39. just_a_guy says

    @George M.: What is better? Better is changing the world. We haven’t done enough to do that. We need to FIGHT to get THAT.

    Yeah, ok, I have some personal space to be myself that I didn’t feel I had when I was a closeted or gay-confused-but-not-exploring kid in high school. But it’s not like things are home-free and the world I live in as an lgbt adult is a cake-walk in which I don’t see CONSTANT anti-lgbt bias controlling TOO MUCH of the world around me.

    I think getting these kids ready to TRULY protect themselves is underrated by y’all bc you never learned or gained much from self-defense yourself. There’s a lot of personal strength and self-knowledge you can learn in martial arts classes.

    YES, I’m fully behind taking this to the courts. But at a cultural level, why the h*** shouldn’t we consider EMPOWERING our kids PERSONALLY, one-by-one, through self-defense and preparation IN CASE hand-to-hand combat is needed to protect themselves; obvi, IMPLICIT in good martial arts training is that you don’t go around attacking and you don’t try to trigger fights.

    Imagine a 14 yo kid like this coming out, facing challenges, and then in response signing up for a martial arts program in his home town, funded by lgbta adults who want to give him an actual REAL tool to empower himself, physically, mentally, AND spiritually.

    Trevor project DOES NOT DO THAT. Trevor project in my mind says, hey, kids, wait until you are ENTIRELY hopeless, and then we’ll have someone LISTEN to you a little bit, even though we won’t actually be able to change your situation. That’s TOO LITTLE and TOO LATE. Sorry, but am I wrong?

    “It’s get better” says the world is fine as it is. Shut your trap and deal with it, that’s what we did. That’s bullsh** in part bc I truly believe anti-gay bullying is WORSE than it was when most of us were in middle and high school. “That’s so gay” as a CONSTANT insult wasn’t around when I was that age, was it when YOU were, y’all? What’s more, the strides we as a community HAVE made have simply set the stage for these kids to COME OUT and FACE THE HATERS sooner. But WHAT have we done to TRULY empower them when they do that?? We need to get our kids TOUGHER. Thousands of Out and PREPARED martial-arts-equipped-and-responsible lgbt middle schoolers and high-schoolers would change that!! Do you really think I’m wrong?!

    Further, just as these kids are coming out early, some of them are entering their teen years arguably more alienated from their straight surroundings than ever, right? So rather than have them seek un-helpful solace in, say, the drug scene or promiscous contact…why not ACTIVELY encourage them to look within themselves, SEE THEIR OWN STRENGTH, and understand and take pride in the physical ability they DO have.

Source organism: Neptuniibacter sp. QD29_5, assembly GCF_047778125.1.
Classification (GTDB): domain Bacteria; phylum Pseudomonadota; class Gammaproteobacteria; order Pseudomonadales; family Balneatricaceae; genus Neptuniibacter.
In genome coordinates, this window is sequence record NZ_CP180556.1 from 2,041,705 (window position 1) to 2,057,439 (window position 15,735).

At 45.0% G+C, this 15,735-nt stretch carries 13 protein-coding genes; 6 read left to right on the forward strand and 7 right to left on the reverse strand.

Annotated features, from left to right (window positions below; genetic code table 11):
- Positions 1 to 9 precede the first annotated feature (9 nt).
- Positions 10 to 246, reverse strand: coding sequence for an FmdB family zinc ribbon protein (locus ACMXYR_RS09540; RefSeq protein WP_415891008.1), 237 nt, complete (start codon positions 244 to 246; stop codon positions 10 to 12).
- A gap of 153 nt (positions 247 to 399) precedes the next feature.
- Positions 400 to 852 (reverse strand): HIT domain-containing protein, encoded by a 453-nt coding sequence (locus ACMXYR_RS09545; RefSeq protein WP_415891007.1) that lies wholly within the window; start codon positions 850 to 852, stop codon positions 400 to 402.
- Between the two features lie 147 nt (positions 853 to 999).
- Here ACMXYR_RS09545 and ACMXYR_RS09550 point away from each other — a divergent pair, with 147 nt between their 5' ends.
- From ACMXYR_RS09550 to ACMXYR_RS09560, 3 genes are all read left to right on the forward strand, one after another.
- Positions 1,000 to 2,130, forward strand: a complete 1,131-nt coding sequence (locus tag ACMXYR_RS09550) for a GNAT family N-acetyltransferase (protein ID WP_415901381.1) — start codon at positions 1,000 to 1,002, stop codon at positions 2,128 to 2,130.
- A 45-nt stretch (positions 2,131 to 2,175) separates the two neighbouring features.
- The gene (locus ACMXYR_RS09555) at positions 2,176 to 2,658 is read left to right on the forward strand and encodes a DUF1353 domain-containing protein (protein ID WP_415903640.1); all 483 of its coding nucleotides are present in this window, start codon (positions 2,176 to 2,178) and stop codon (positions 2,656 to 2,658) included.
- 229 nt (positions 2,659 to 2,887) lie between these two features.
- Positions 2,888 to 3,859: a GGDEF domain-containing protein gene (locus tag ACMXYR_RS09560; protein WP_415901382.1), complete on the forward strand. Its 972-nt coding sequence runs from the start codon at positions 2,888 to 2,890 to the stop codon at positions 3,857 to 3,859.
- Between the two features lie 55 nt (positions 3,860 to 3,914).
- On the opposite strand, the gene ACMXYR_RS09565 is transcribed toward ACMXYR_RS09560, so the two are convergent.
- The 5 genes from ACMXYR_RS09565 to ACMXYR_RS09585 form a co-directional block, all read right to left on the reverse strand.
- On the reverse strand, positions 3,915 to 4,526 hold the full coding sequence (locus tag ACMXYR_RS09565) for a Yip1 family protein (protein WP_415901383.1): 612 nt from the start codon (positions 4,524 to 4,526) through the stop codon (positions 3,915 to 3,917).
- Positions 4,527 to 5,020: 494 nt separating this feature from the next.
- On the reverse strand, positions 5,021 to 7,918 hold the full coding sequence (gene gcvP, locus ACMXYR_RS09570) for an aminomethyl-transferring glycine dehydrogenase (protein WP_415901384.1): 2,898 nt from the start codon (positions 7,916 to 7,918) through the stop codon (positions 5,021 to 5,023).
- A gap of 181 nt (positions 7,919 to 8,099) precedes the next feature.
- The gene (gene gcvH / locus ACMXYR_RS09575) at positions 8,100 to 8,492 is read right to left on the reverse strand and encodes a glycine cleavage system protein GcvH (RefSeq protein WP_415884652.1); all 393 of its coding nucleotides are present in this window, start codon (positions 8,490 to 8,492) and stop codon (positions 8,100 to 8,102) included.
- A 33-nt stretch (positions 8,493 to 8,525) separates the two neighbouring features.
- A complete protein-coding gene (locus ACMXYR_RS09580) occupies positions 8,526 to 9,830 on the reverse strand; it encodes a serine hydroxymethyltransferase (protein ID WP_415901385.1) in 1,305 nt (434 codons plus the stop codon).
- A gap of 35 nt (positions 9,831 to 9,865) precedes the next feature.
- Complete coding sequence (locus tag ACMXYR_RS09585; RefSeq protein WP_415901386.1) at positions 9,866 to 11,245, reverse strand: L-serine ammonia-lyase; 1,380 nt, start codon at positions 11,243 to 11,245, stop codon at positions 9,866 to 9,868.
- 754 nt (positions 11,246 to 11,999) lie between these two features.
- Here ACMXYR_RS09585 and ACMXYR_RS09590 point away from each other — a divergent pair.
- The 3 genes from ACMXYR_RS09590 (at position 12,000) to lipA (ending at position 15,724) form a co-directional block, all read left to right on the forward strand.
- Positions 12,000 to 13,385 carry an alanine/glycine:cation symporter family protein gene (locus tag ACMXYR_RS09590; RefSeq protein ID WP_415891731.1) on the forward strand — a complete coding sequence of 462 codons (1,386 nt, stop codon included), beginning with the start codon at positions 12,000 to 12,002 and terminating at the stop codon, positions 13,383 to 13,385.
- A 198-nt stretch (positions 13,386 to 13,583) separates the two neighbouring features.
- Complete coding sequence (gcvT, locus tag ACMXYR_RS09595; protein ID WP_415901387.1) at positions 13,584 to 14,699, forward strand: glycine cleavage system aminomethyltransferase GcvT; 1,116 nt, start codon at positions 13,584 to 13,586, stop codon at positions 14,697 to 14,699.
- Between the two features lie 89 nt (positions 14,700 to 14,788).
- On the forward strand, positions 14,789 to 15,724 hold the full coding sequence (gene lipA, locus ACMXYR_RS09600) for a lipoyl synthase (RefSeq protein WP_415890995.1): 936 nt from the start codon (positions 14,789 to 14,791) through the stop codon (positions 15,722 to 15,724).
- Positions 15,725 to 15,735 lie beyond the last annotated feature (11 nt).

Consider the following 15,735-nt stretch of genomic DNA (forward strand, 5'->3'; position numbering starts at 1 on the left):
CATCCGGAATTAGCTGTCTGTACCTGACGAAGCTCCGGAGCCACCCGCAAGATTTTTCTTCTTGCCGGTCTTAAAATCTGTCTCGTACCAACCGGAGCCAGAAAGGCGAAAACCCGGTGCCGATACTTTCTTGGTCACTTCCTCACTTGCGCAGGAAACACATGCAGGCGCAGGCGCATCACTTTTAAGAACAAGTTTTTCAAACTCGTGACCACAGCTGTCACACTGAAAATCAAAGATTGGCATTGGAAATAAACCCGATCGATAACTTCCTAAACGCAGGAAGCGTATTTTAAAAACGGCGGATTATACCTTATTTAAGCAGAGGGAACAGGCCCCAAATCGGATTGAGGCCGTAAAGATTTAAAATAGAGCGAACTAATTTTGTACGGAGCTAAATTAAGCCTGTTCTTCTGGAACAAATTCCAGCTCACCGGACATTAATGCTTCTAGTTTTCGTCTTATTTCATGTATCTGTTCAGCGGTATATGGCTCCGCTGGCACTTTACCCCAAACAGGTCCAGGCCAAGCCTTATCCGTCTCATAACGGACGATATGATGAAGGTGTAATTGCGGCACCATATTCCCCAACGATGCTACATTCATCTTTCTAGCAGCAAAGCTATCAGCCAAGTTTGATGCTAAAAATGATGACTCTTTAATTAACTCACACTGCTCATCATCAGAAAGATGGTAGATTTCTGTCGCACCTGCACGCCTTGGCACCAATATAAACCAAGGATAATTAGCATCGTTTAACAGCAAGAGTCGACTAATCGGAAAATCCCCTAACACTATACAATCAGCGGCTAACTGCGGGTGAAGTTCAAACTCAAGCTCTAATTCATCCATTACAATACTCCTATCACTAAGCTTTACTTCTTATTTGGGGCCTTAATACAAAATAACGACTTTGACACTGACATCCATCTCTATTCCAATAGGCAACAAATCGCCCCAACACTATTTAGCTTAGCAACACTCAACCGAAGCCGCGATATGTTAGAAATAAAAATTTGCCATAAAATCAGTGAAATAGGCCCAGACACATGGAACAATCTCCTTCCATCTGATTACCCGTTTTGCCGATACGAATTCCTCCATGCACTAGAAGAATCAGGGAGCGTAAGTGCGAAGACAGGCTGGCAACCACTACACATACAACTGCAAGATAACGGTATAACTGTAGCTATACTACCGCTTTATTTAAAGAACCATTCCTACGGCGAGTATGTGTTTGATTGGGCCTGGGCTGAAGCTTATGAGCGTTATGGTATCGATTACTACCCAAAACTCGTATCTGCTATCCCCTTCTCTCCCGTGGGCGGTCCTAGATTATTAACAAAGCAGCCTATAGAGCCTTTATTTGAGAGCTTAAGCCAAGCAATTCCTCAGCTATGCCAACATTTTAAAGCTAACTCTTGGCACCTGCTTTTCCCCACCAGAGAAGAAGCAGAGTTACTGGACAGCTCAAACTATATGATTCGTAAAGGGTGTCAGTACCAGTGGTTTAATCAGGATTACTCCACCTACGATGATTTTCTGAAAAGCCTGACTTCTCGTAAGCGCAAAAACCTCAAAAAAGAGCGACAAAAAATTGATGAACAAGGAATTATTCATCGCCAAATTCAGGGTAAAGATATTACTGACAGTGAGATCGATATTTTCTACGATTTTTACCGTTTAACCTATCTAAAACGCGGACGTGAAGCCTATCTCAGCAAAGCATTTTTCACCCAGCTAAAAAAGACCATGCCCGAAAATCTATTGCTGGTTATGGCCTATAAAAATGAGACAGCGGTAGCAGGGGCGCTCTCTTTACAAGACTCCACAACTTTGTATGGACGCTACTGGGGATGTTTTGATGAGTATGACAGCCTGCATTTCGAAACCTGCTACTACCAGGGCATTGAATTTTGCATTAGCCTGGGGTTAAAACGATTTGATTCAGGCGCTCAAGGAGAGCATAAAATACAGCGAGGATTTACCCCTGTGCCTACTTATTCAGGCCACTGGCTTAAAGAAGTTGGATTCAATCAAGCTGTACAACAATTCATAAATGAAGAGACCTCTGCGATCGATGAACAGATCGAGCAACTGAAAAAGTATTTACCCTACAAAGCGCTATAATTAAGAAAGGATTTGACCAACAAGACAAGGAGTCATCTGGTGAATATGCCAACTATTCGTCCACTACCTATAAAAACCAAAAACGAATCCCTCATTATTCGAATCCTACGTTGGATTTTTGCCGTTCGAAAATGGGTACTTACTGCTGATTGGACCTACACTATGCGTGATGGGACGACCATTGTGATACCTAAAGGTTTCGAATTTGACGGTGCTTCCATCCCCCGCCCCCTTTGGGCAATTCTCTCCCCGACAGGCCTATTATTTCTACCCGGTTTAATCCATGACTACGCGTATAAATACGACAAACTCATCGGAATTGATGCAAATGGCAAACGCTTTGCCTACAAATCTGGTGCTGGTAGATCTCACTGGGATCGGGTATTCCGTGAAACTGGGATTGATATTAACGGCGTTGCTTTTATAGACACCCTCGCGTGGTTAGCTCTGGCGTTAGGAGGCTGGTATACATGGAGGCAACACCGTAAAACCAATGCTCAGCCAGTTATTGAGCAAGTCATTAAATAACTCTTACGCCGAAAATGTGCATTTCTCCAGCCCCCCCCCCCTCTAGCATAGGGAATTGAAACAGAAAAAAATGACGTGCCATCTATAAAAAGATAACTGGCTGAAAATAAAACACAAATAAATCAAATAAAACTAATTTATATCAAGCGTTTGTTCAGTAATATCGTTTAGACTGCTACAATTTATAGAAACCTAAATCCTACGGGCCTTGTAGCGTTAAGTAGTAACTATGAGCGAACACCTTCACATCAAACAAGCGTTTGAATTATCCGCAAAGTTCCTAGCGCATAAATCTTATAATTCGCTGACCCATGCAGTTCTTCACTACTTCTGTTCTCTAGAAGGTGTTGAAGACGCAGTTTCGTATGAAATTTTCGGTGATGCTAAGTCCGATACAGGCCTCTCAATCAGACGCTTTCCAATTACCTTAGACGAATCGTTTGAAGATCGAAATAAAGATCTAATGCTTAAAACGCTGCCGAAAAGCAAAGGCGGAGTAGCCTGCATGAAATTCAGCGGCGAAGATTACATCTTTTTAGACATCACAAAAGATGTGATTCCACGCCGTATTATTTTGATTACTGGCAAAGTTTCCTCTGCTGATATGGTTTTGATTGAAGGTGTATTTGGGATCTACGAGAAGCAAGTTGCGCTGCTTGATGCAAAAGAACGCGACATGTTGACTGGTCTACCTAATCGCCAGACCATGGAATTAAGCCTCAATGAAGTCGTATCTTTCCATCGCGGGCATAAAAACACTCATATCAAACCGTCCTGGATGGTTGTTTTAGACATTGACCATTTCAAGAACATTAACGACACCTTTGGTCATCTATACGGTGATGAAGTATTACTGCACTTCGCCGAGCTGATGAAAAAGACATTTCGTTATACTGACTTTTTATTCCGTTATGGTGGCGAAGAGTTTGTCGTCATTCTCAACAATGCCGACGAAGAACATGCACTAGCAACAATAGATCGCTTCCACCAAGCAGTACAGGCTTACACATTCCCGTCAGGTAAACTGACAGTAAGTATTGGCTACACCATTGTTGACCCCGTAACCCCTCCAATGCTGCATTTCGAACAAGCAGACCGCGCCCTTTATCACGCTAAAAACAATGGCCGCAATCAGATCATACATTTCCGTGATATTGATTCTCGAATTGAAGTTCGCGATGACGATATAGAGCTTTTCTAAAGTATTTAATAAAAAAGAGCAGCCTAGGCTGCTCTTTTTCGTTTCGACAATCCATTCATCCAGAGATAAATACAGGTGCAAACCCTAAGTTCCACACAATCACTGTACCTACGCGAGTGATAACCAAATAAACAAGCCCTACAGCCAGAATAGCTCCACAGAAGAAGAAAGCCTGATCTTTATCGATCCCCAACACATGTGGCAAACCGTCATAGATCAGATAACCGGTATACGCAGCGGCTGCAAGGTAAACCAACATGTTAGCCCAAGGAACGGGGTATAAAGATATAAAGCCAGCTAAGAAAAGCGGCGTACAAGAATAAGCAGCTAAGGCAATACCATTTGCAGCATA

If a kid, say, is openly gay and thinks of himself as scrawny or weak, living in physical fear of bullies, that only reinforces my point, no? If we empower him, get him into a martial arts program, he learns to value and respect the body, strengths, and skills he DOES have. As he improves through self-patience, there’s a self-acceptance and self-value that creeps in. He doesn’t NEED so much approval from his parents, his peers, etc. He has more internal strength, and values himself SIMPLY for being a human, developing his physical skill set at the same time. IT’S PERFECT. And perfect PRECISELY because developing such physical prowess as a newly openly-gay kid is EXACTLY what the bullies around him are likely to assert he is incapable of. HE CAN DO IT. Give him a chance; TELL him he can and give him a little boost.

    Plus, most martial arts programs that I know about — even in small nowhere towns– ALREADY HAVE A SKILL SET in taking kids who are maybe disadvantaged, building them up from wherever they are at, finding their own spiritual wholeness through practice, persistence, self-respect, and self-protection.

    BONUS: These kids enroll and develop this strength BEFORE they are hopeless enough that they might call the “Trevor Project.” THERE WOULD BE LESS OF A NEED FOR THE TREVOR PROJECT, thank God.

    Double BONUS: These empowered kids would be more ready to take on their parents, peers, and others and ask for and get respect, through their performance, even out-performance in ANY endeavor, whether in the classroom, the playing field, or otherwise.